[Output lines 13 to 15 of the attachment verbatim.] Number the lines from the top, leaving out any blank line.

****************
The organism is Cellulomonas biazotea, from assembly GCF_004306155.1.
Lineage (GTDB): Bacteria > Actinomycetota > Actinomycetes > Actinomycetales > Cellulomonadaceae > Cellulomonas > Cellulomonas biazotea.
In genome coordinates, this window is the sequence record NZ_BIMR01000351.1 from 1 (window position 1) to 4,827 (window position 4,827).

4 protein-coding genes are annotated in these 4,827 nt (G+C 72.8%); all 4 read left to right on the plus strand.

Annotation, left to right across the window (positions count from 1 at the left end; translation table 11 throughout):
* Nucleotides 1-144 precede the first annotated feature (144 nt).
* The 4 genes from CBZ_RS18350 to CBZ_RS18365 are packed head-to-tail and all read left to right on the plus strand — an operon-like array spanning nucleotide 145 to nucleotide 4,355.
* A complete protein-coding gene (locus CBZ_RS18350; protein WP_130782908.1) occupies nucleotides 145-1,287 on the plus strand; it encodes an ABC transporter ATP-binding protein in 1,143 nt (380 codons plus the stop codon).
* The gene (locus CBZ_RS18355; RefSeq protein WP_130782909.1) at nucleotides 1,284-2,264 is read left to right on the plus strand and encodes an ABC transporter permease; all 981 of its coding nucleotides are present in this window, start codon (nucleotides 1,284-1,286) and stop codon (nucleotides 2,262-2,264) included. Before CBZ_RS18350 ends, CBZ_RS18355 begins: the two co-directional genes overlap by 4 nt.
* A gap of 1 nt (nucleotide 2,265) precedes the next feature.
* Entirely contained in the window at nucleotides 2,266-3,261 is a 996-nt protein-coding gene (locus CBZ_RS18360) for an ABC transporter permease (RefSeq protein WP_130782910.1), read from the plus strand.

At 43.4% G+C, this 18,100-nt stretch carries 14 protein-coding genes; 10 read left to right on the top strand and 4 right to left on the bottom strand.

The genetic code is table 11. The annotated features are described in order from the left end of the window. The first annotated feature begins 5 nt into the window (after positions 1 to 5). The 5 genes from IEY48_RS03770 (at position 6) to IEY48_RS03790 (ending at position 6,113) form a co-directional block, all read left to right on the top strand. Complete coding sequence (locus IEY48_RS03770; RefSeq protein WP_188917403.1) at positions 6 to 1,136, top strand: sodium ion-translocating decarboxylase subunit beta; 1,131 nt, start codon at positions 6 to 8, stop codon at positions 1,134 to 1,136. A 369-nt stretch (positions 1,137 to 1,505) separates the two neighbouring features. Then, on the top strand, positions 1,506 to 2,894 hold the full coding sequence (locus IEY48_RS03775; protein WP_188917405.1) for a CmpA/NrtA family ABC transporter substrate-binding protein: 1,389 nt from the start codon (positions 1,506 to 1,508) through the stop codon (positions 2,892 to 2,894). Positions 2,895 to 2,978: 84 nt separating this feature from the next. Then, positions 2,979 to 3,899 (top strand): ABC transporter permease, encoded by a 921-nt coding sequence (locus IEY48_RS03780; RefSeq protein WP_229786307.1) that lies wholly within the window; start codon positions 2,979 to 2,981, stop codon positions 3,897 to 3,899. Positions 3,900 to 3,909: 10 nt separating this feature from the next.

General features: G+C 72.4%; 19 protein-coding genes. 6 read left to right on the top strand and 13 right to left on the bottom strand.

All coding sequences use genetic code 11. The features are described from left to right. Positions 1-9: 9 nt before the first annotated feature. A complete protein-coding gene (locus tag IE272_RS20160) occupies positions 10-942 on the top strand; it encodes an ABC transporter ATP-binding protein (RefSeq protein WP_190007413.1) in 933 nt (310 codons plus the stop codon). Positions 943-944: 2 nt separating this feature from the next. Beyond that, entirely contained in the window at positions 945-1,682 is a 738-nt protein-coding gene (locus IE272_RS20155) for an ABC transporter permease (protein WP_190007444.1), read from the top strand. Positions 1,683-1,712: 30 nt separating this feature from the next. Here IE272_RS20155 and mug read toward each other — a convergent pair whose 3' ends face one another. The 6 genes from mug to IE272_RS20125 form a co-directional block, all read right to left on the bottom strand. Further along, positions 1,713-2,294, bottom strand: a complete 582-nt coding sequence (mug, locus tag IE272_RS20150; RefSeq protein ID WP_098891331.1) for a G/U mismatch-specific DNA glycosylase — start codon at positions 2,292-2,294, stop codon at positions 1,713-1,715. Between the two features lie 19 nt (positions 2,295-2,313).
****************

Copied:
The genetic code is table 11. The annotated features are described in order from the left end of the window. The first annotated feature begins 5 nt into the window (after positions 1 to 5). The 5 genes from IEY48_RS03770 (at position 6) to IEY48_RS03790 (ending at position 6,113) form a co-directional block, all read left to right on the top strand. Complete coding sequence (locus IEY48_RS03770; RefSeq protein WP_188917403.1) at positions 6 to 1,136, top strand: sodium ion-translocating decarboxylase subunit beta; 1,131 nt, start codon at positions 6 to 8, stop codon at positions 1,134 to 1,136. A 369-nt stretch (positions 1,137 to 1,505) separates the two neighbouring features. Then, on the top strand, positions 1,506 to 2,894 hold the full coding sequence (locus IEY48_RS03775; protein WP_188917405.1) for a CmpA/NrtA family ABC transporter substrate-binding protein: 1,389 nt from the start codon (positions 1,506 to 1,508) through the stop codon (positions 2,892 to 2,894). Positions 2,895 to 2,978: 84 nt separating this feature from the next. Then, positions 2,979 to 3,899 (top strand): ABC transporter permease, encoded by a 921-nt coding sequence (locus IEY48_RS03780; RefSeq protein WP_229786307.1) that lies wholly within the window; start codon positions 2,979 to 2,981, stop codon positions 3,897 to 3,899. Positions 3,900 to 3,909: 10 nt separating this feature from the next.

General features: G+C 72.4%; 19 protein-coding genes. 6 read left to right on the top strand and 13 right to left on the bottom strand.

All coding sequences use genetic code 11. The features are described from left to right. Positions 1-9: 9 nt before the first annotated feature. A complete protein-coding gene (locus tag IE272_RS20160) occupies positions 10-942 on the top strand; it encodes an ABC transporter ATP-binding protein (RefSeq protein WP_190007413.1) in 933 nt (310 codons plus the stop codon). Positions 943-944: 2 nt separating this feature from the next. Beyond that, entirely contained in the window at positions 945-1,682 is a 738-nt protein-coding gene (locus IE272_RS20155) for an ABC transporter permease (protein WP_190007444.1), read from the top strand. Positions 1,683-1,712: 30 nt separating this feature from the next. Here IE272_RS20155 and mug read toward each other — a convergent pair whose 3' ends face one another. The 6 genes from mug to IE272_RS20125 form a co-directional block, all read right to left on the bottom strand. Further along, positions 1,713-2,294, bottom strand: a complete 582-nt coding sequence (mug, locus tag IE272_RS20150; RefSeq protein ID WP_098891331.1) for a G/U mismatch-specific DNA glycosylase — start codon at positions 2,292-2,294, stop codon at positions 1,713-1,715. Between the two features lie 19 nt (positions 2,295-2,313).